The Odisha Maritime Museum spans across an area of more than four acres and was inaugurated by the Chief Minister on April 1, 2013. The museum has exhibits of the rich maritime historical records and traditions. In earlier days, the universal bodies such as sun, moon and stars were used for navigational purposes by the sailors. Later with the scientific developments, compass, and other tools were used by the navigators. The Odisha Maritime Museum has ancient artefacts which reveal the historical developments in maritime. There are ten galleries which display artefacts of Kalinga. In the introduction gallery, there are different images of boats and cargo vessels along with their descriptions. It also has an aquarium which contains a rich collection of the aquatic animals found in the sea water of Odisha. The complete process of boat making is demonstrated in one of the galleries. You will get to see exquisite exhibits which include sculptures, pottery, and other instrument.
Ratnagiri in Jajpur district of Odisha is often referred to as the 'Hill of Jewels'. This site is located on an isolated hillock of Assia Range between Birupa and Brahmani rivers. Many Buddhist remains, including a massive stupa (Maha Stupa), monasteries, temples and Buddhist antiquities―dating from 5th century to 13th century AD―have been excavated from this site. The ruins of the Maha Stupa can be seen atop the hill. The stupa, made of burnt bricks, is surrounded by votive stupas. Apparently, around 700 votive stupas have been found from this site during the course of excavations. A mound, locally called Ranipokhari or queen’s tank, is located to the north of Maha Stupa. The remains of two monasteries, lying side by side with a narrow passage in between can be seen here. Both the monasteries face the Maha Stupa. Also, antiquities including the stone and bronze images of the Buddha and a host of other divinities like Tara, Lokesvara, Vajrapani, Padmapani Aparajita, Heruka, Sambhara and Hariti have been found from the spot.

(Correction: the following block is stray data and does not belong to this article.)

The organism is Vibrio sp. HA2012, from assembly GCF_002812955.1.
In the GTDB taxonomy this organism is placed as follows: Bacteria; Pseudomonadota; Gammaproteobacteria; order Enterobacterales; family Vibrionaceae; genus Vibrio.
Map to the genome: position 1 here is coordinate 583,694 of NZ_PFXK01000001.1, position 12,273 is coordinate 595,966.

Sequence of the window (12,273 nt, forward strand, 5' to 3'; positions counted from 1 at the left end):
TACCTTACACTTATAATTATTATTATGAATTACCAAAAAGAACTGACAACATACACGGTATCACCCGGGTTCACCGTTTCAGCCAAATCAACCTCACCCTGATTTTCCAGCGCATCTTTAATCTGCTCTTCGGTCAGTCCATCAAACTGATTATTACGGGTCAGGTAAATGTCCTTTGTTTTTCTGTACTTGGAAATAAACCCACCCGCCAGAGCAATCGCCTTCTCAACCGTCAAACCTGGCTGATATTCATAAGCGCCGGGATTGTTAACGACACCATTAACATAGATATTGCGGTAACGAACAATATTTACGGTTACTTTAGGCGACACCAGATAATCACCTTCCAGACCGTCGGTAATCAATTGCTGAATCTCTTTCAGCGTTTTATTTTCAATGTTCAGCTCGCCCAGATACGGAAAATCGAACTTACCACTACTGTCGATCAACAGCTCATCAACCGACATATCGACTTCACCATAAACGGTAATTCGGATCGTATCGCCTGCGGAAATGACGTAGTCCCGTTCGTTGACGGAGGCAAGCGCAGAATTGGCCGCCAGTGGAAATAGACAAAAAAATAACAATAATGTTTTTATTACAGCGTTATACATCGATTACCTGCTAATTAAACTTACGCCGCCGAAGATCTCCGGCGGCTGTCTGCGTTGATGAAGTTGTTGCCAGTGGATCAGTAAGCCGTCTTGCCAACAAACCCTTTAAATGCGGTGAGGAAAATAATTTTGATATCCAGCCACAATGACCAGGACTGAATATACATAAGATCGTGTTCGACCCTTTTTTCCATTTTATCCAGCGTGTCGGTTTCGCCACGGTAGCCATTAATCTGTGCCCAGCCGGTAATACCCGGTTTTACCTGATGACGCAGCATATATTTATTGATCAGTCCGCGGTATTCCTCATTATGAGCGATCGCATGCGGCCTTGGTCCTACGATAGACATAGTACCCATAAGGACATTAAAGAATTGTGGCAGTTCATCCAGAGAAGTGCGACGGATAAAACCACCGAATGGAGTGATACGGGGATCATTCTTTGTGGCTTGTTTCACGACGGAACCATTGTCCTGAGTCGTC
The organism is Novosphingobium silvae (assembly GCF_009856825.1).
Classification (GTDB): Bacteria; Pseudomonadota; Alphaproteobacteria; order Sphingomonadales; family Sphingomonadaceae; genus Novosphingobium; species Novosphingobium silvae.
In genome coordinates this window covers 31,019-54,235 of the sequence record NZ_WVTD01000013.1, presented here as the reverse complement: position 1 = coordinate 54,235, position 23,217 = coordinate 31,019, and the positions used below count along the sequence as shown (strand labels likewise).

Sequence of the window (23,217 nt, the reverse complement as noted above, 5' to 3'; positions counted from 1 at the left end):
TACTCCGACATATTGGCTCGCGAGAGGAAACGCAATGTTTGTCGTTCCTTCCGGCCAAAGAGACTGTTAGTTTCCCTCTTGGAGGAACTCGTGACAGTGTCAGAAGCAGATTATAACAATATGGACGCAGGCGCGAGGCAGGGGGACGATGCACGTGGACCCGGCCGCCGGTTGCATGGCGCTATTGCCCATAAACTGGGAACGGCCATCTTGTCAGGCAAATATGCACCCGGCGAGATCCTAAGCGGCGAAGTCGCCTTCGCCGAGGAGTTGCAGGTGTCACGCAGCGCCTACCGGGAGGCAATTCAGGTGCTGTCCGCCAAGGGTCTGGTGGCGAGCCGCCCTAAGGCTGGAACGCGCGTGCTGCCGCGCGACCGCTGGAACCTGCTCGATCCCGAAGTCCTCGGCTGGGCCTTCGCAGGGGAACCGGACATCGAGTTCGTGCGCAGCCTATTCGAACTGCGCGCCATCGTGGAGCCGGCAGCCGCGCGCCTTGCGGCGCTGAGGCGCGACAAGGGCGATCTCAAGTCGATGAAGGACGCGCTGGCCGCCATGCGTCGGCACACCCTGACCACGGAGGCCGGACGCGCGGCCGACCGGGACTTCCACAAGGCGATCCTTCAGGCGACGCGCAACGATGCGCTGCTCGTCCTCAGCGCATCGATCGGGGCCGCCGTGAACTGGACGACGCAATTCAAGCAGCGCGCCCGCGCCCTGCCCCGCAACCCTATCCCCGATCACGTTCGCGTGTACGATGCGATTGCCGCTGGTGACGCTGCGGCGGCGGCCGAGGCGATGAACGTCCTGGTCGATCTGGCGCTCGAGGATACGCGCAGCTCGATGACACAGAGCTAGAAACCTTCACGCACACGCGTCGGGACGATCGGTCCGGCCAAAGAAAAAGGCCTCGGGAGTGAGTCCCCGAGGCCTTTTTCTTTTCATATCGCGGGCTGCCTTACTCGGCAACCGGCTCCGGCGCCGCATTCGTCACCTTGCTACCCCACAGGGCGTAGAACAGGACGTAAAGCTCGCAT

Lalitagiri (also known as Naltigiri) is a major Buddhist complex in the Indian state of Odisha comprising major stupas, 'esoteric' Buddha images, and monasteries (viharas), one of the oldest sites in the region. In 1937, the central government gave this place the status of a protected monument. The place constitutes stupas, monasteries, and Buddha images as its main attractions. It is said that Lalitgiri was a prime place of Tantric Buddhism. Some excavations were carried out at Lalitgiri in 1977 by Utkal University. However, the major excavation was carried out by Bhubaneswar Circle of the Archaeological Survey of India between 1985 and 1991 to find the Pushpagiri. Pushpagiri was mentioned in the writings of the Chinese traveller Xuanzang. From this excavation, a large stupa was recovered with two caskets with some relics. As per the archaeological experts, these are Buddha’s relics.
The shrine built by Nawab Shujauddin Khan in the year 1715, is a unique symbol of Hindu Muslim unity in the region which stood the test of time. Located in Jail Road, Cuttack, this beautiful structure is reminiscent of the famous Islamic monuments in the country. It spreads over an area of 57 acres and has a high compound wall with towers at each of the four corners. A large minaret in the centre of the dargah, bearing the crescent and the star, is complimented by nine small minarets that have been designed with wood carvings and lacquer craft. The Qadam-e-Rasool or the footprint of the Messenger has been placed inside a metal basin in the centre of the dargah, which also has a music gallery known as Nawabat Khana. There are three smaller mosques inside the shrine.
Ansupa Lake is one of the largest fresh water lake of Odisha situated in Banki, Cuttack. It was created by Mahanadi and got a shape like the hoof of a horse. It spreads over a vast area of 141 hectare, and surrounded by Saranda Hills in its length. It acts as a shelter for the migratory birds in the wintry weather season and is enclosed by bamboo tree greenery and mango trees. To visitor's delight, there is boating and fishing facilities in the Ansupa Lake. At the west side of the lake on the erstwhile Sarandha Garh, one alluring park has been built with boating facility. One can just sit in the park and relish the resplendent views of budding plants, gleaming water, gorgeous birds, and the lofty hills in the backdrop. The government has established three bamboo-made cottages offering the facility of night stays.